It’s the first Saturday in October, and you know what that means, right? World Card Making Day! I’ve got a card and coloring sheet to inspire you!
First up the card:
(Both these projects use the Birthday Blossoms set from Stampin’ Up! I’ll link up to all the supplies at the end of the post.)
To create this card, make a card base from a sheet of rich razzleberry, cut a 4″x5.25″ piece from the striped paper in the petals and paisleys paper set, and cut a 3″x4.25″ piece of very vanilla to stamp on. Stamp the leaves from the stamp set using cucumber crush about half way down and slightly to the left on the vanilla cardstock. Then use a water brush to pick up a little of the cucumber crush ink, and draw in a stem. In the bottom right of the piece, stamp a sentiment in rich razzleberry, and then rub the edge of the vanilla cardstock against the razzleberry ink pad to create a thin line of color. Stamp the single flower using the delightful dijon ink on a piece of delightful dijon paper, and then repeat with rich razzleberry ink and paper. Punch out the flowers using the pansy punch. Adhere one directly on the very vanilla cardstock, and one with dimensional adhesive. Adhere the striped paper to the card base, then a line of green washi tape (or scrap of patterned paper or a piece of ribbon,) then the stamped piece goes on top. Add a finishing touch by adding some clear wink of stella to the center of the flowers.
Next the coloring page:
To create the coloring page, you’ll need a large acrylic stamp block. Arrange the single flower, flower cluster, and leaves on the block in a group as tightly as you can manage. Then stamp on whisper white cardstock repeatedly using memento ink. Rotate the block as you need to get as close as you can to the previously stamped images. Fill in the page as much as you like. Heat set the ink with a heat tool if you plan on coloring with water colors. Otherwise, you can start coloring as soon as the ink dries.
These are the supplies you’ll need if you want to re-create these exactly:
rich razzleberry ink pad
cucumber crush ink pad
delightful dijon ink pad
petals and paisleys designer paper
petals and paisleys cardstock pack
whisper white cardstock
wink of stella
affectionately yours washi set
large acrylic block
small acrylic block
Here we are again, another month of cards under our belt. Let’s finish things up with another Tim Holtz stamp, this one with a matching die set.
The compass was first stamped on the card base, and then stamped four times on white paper, and then colored with distress inks and an inking tool. Love that mini inking tool! After each piece was colored, they were cut out with the corresponding die set, and adhered on the card base with foam tape.
A final sentiment stamp, and the card is done. Love the colors on this one. What do you think?
Do you have a favorite card from this month? Which one did you like the most? Which one is so ugly it should never see the light of day again? Inquiring minds want to KNOW!
If you’d like to get one of these cards in the mail, make sure you’re on my email list. (You can sign up for it in the box at the top right hand side of the page.)
The supplies you can get from Amazon, if you want to make this card: (affiliate links)
There are all types of embossing powders out there. There are some that are smooth and shiny, some that have a matte finish and lots of lovely color. There are some that are bumpy, and then there are Tim Holtz’s distress embossing powders, which are rough and designed to partially adhere.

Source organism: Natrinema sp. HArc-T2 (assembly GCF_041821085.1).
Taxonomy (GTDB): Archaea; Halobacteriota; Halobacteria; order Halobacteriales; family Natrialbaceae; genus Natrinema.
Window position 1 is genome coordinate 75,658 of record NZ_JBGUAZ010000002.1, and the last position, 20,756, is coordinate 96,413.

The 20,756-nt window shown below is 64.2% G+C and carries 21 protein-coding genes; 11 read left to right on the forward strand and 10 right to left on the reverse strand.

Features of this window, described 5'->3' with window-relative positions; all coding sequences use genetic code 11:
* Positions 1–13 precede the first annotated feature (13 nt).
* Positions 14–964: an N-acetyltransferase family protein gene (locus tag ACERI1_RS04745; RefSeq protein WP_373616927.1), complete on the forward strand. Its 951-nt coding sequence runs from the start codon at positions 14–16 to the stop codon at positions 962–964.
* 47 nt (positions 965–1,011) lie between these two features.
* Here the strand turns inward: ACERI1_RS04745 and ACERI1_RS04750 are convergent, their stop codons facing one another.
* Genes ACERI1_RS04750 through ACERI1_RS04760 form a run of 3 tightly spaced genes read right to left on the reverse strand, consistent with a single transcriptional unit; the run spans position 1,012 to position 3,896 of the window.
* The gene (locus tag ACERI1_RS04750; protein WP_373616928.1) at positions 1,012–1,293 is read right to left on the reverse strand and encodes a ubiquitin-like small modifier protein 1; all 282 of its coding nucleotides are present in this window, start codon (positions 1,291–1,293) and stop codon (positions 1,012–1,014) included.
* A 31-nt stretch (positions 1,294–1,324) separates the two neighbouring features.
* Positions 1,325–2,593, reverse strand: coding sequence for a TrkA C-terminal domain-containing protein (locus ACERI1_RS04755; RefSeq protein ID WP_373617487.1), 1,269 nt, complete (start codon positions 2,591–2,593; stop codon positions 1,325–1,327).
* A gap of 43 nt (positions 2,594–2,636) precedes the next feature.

That makes them perfect for beachy themed stamps, don’t you think?
In addition to the distress embossing powder, three layers of distress ink were laid down on the card with a piece of acetate to create a splotchy water color effect.
If you’d like to get this card in the mail, or any of the others I’ve made this month, make sure you’ve signed up for my email list at the top right of the page.
If you want to make this card yourself, you can use these supplies from Amazon: (affiliate link)
I tried, I really tried to get you a card without any stamping on it. But when it could have been called done, it just plain wasn’t.
The flower makes a good focal point for the card, but the bare cardstock base looked incomplete after all the scrap papers and flower sticker was adhered to the card base. To give the base a touch of pizazz, I took an unmounted stamp, inked it with versamark, and slid it under the edge of the flower, and then rubbed the back of the stamp with my fingers to apply the pressure needed to transfer the ink. There are some incomplete spots, but on the whole, it makes the card feel so much more complete.
Have you ever gone back and added little touches to help your cards or scrapbook pages feel more complete? What’s your favorite technique?
If you want to make something like this, you could try these supplies from Amazon: (affiliate link)
I’m not entirely sure about what I was aiming for with this card. Gift card for those work clothes you’re giving your husband? Poor example of pencil shading? Random twine placement? Who knows?
Having finished this earlier today, part of me wants to go back and re-do this card. But I think this month is all about sharing the positives and negatives of card making. Sometimes, an idea just doesn’t work. When that happens, you have two options: run with it any way, or give up and start over.
You probably know I’m a run with it any way kind of gal.
Supplies from Amazon: (affiliate link)